And with that, a lifetime passed in a numerologically unremarkable fashion, until today.  My age is once again a perfect square of a perfect square -- eighty-one.  I think I had better enjoy this moment while I can, because despite being in good health, I think I am unlikely to reach the next way station -- 256 -- not to speak of the one after that -- 625.

Thursday, December 25, 2014


Lolling about idling away Christmas Day, I stumbled on a a screening of the Keira Knightley version of Jane Austen's Pride and Prejudice, which I watched again with the greatest pleasure.  The most famous version is of course the 1940 Lawrence Olivier/Greer Garson vehicle, but immortal as those two are in Hollywood Heaven, that film cannot hold a candle to the 2005 re-make.  I think the single feature of the 2005 film that I like the most [aside from the Bennett-Darcy love story, of course, for which I am a total sucker] is the success of the Director, Joe Wright, in capturing the class distinctions without which the story makes no sense.

The Bennetts and Darcy are both members of the landed gentry, to be sure, but they are worlds apart in wealth and status.  As represented by Wright, Darcy lives in Pemberly, an authentic Stately Home of England, complete with elaborate grounds, ornamental fountains, and a hall filled with marble scultpures [including one of Darcy himself.]  The Bennetts live in a modest house with several non-liveried servants and pigs and cattle wandering freely in the yard just outside the front door.

The two families occupy the same social milieu, as evidenced by the way they greet one another and the fact that it is at least conceivable that they should intermarry.  But Darcy's dismay at the "unsuitability" of a marital alliance with the Bennetts depends completely for its cinematic plausibility on the immediate visual distance between their two households.   In the 1940 version, Greer Garson is so elegantly dressed and installed in a house of such manifest wealth that Olivier's prejudice against the Bennetts is incomprehensible.

It also helps that there is some real on-screen barely contained heat between Knightley and Matthew MacFadyen.  Judi Densch is splendid, as always, in the rather undemanding role of Lady Catherine de Bourgh, but Tom Hollander is not nearly servile and creepy enough as Mr. Collins.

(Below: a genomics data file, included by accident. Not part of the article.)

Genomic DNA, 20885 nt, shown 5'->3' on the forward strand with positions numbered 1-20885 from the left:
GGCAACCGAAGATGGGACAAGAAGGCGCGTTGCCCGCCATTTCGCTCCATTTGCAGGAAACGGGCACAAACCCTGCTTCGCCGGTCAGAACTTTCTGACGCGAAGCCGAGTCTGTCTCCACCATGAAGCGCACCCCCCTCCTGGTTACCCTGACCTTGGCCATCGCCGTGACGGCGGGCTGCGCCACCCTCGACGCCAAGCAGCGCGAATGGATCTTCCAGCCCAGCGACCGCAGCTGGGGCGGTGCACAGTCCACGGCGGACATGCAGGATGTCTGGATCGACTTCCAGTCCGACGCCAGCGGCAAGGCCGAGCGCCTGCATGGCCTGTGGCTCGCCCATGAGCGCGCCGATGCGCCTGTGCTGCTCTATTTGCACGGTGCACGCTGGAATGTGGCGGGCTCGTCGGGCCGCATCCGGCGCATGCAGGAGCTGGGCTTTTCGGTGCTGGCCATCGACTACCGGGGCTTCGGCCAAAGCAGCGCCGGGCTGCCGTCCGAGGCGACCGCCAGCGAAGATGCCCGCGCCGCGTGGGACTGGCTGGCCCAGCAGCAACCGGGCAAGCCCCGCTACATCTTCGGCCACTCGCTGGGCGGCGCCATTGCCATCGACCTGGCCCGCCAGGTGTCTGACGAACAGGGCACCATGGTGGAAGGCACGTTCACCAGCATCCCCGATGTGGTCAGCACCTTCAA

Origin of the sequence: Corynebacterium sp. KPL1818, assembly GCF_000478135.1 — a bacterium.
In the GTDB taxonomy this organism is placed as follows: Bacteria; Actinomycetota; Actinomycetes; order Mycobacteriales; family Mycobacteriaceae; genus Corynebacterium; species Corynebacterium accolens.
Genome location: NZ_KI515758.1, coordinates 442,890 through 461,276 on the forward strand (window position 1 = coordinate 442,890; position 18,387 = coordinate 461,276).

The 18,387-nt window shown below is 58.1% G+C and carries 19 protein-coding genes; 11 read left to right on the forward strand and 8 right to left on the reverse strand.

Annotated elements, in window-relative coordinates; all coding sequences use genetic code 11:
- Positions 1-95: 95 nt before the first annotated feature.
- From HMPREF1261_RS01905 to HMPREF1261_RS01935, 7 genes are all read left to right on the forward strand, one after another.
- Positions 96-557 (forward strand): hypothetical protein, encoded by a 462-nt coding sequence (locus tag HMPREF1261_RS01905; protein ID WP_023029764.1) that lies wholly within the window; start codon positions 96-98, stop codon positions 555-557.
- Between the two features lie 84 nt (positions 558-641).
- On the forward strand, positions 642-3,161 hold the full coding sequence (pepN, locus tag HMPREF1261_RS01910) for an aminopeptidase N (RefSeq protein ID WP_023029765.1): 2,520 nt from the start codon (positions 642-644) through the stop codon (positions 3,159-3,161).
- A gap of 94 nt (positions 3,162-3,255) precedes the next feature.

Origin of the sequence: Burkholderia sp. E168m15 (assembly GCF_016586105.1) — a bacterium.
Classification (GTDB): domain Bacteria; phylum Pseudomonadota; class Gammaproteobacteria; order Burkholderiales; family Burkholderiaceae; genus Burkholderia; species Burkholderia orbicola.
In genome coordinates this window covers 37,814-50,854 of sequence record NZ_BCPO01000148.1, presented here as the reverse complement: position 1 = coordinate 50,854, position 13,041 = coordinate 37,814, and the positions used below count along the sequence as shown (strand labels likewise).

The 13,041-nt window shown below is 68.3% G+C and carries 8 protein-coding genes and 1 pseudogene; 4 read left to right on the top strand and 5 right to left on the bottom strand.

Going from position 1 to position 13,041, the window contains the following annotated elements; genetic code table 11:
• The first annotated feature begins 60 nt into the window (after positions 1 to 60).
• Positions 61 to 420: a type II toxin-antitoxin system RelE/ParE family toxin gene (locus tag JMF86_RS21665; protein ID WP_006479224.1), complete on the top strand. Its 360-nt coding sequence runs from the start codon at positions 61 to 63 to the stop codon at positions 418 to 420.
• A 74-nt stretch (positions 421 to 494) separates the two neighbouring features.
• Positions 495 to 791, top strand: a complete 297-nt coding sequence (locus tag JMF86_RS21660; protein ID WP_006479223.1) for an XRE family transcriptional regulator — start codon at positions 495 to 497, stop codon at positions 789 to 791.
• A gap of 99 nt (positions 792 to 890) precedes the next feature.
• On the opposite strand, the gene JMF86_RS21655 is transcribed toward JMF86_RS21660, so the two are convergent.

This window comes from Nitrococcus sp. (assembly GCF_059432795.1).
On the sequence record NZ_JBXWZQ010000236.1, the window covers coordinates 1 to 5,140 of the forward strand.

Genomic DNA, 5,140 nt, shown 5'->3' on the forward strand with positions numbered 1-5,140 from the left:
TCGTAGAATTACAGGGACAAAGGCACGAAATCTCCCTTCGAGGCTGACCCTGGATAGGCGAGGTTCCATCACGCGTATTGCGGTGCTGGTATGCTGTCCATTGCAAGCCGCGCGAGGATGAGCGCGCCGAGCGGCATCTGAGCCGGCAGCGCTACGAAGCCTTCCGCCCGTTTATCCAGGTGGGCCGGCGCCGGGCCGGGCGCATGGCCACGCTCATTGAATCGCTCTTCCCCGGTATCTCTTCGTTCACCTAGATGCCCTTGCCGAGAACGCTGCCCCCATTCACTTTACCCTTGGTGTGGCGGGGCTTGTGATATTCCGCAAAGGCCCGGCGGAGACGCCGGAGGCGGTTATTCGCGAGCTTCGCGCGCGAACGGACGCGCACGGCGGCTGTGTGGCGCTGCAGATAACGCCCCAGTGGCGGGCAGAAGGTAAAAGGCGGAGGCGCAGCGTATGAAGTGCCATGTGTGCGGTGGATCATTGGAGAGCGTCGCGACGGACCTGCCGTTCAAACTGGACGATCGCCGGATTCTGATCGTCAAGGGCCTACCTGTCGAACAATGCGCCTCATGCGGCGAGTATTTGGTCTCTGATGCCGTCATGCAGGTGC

Magpie, thank you.  Perhaps when I am ninety, I will have mastered as much of the web as my granddaughter, Athena, knew when she was two.  I guess that explains why the moderator who introduced Sam spoke first in Spanish.  I thought it was just a Santa Fe thing.

Jerry Fresia raises a very interesting question with his comment about the distinction between wealth and capital.  Wealth is stuff -- land, or at least control over it, dibs on water holes [very important in the society of the !Kung of the Sahara], food, clothing, shelter, tools, weapons, art works, machinery, raw materials, mines and the ore in them, and so forth.  Capital is wealth that can be invested to employ labor , produce commodities, and make a profit.  In order for something to be capital, a complex structure of social relations of production and distribution must be in place.  Hence, the exclusive access to females of child-bearing age in a community of primates [one of Sam's examples of unequal distribution of wealth early on] may by some extended sense of the term be denominated wealth, but it cannot be called capital.  Nor can control over land, or piles of weapons, or even the right to demand the labor services of peasants farming the land one controls.  Indeed, piles of gold coins do not constitute capital in a society that does not have the social structure required for commodity production.